Locative Lab

researching locative media

How Hard is MobileMe Really “Pushing”?


Push in the bush? Or sync with less stink? Look at me! I'm Merlin, and I'm writing funny headlines!

Apple’s MobileMe Lacks True Push Syncing – InformationWeek

MobileMeAccording to many users, and as reported by numerous news outlets, Apple MobileMe’s implied promise of instantaneous sync between between multiple devices (including, it had been implied, your desktop Mac) is not accurate. Since it appears that syncing from the desktop to anywhere else in “the cloud” can actually take as long as 15 minutes, many are questioning Apple’s referring to this functionality as “Push” (as opposed to simply sped-up, automated “syncing”). Marin Perez of InformationWeek writes:

The gripe comes because data entered on their Macintosh or PC address books and calendars isn’t immediately pushed to MobileMe’s servers.

“Selecting Automatic in Mac OS X allows your computer to immediately sync and update when there are any changes on the MobileMe servers,” read a support note on Apple’s Web site. “Those changes come from your iPhone, iPod Touch, the MobileMe Web site, or another computer. Changes made on your computer will be synced to the MobileMe ‘cloud’ every 15 minutes.”

You may have shared my slack-jawed gape and consequent fistbump when Phil Schiller’s WWDC demo of MobileMe [free iTunes link] implied magically fast, truly instantaneous syncing. Because that’s really hard to do well — and implying MobileMe would enable such a thing suggested mighty technological leaps over the previous .Mac service, whose sync skills and reliability were famously uneven at best.

While most of us won’t see our lives fall apart if true Push is not happening on MobileMe, it’s still disappointing that Apple implied they were solving a complicated and thorny problem vs. simply speeding up the frequency of syncing via an existing method.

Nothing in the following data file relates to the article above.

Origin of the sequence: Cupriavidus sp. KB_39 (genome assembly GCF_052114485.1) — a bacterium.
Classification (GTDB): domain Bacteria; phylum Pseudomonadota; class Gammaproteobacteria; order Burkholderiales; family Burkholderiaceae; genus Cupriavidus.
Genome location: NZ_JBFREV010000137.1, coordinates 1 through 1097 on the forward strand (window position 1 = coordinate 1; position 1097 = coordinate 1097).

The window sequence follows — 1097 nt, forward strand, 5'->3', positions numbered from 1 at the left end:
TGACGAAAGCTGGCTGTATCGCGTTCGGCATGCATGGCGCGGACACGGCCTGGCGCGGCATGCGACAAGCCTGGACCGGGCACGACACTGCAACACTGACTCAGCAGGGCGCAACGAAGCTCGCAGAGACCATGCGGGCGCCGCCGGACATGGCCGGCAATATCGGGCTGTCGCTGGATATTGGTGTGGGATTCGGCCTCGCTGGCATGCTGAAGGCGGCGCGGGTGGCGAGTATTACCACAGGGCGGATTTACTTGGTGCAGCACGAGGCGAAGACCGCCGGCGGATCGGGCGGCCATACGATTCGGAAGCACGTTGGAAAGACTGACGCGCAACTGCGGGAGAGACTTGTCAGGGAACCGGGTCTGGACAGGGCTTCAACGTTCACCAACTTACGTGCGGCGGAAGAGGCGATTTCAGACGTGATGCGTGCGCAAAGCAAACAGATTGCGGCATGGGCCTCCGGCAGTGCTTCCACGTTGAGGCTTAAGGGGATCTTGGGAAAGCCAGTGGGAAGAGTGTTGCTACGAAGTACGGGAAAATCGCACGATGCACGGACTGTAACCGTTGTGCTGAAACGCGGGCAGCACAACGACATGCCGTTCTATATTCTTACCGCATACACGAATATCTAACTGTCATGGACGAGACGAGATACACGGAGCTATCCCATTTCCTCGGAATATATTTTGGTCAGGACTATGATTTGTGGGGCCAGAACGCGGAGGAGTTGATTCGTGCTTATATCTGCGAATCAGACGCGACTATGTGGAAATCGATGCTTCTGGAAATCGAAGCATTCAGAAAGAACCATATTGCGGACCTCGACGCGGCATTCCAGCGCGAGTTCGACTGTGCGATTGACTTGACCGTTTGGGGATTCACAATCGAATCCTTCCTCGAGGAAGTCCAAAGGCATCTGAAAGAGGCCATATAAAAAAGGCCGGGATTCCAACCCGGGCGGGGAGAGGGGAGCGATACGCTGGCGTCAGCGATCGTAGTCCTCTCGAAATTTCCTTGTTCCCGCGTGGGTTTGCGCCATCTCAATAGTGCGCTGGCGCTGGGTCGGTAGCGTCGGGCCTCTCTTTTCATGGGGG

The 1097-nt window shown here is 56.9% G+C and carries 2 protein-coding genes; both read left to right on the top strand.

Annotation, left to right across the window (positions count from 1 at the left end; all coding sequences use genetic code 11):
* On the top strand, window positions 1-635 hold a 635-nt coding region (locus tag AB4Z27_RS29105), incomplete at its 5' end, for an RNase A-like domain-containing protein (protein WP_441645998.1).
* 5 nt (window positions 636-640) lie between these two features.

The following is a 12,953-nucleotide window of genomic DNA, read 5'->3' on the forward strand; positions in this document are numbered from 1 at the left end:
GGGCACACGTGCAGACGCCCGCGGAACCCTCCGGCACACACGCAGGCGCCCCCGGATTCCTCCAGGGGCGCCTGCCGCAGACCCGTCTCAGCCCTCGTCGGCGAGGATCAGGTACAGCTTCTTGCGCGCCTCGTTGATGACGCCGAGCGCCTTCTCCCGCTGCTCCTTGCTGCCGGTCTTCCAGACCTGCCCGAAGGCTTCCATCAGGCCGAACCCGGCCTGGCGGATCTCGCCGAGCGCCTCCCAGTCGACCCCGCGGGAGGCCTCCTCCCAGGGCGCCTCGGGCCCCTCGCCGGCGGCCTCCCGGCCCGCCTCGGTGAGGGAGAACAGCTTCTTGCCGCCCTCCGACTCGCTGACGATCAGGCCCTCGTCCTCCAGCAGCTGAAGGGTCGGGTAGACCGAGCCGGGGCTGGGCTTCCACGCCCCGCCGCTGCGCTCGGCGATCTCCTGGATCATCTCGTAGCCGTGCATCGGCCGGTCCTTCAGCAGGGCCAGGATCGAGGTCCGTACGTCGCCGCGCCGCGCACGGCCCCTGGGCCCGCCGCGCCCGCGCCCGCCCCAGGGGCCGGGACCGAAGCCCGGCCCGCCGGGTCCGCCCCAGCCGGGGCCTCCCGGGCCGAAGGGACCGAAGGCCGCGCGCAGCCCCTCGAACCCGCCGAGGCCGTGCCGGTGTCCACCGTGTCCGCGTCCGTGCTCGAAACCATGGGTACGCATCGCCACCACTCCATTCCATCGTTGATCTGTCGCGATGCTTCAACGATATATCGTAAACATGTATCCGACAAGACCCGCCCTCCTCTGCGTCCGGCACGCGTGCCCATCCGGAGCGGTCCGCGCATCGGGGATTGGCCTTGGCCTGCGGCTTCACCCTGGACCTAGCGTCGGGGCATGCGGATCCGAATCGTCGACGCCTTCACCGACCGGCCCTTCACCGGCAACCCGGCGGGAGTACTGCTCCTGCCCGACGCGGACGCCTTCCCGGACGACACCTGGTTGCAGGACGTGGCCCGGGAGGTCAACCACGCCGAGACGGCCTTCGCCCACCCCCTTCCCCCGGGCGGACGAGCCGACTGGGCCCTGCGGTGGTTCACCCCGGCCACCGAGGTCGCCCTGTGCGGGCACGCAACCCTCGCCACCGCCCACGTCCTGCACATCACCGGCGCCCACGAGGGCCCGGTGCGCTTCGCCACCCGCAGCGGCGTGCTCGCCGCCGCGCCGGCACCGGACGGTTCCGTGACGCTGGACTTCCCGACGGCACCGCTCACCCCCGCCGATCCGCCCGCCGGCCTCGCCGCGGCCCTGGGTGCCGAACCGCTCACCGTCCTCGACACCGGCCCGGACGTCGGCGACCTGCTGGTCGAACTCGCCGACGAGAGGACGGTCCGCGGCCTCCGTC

FWIW, this weekend I informally tested MobileMe’s syncing skillz on two Macs, “the old iPhone,” and via apps on the MobileMe site. Mostly this consisted of creating calendar items with unique date and time stamps and seeing how long it took for them to show up on the different devices. Let’s just say the two Macs were, far and away, the pokiest syncers for both incoming and outgoing events.

Mostly I guess I’m just bummed that this wasn’t the sufficiently advanced technology that it seemed. I’m sure there’s room for improvements and enhancements to MobileMe — and God know what it took to get that thing out the door in the midst of last week’s shitstorm — but I’m disappointed in Apple. I don’t mind the RDF — a lot of times, it’s a fun place to hang out for an hour or two — but playing fast and loose with terms that mean something in the market they’re trying to penetrate is not cricket.

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About

Cityscape LocativeLab.org is Ronald Lenz's research website on locative & mobile media. This is mostly an archive of blogposts I find inspiring and interesting and an overview of my work. I'm a strategist, technologist and researcher in the field of Location-Based Mobile Services and work at Waag Society, a medialab in Amsterdam, The Netherlands where I head the Locative Media research program and at 7scenes, a platform for GPS games and tours as creative director. Picture 4 Find me at Twitter, LinkedIn or via ronald [at] waag [dot] org.

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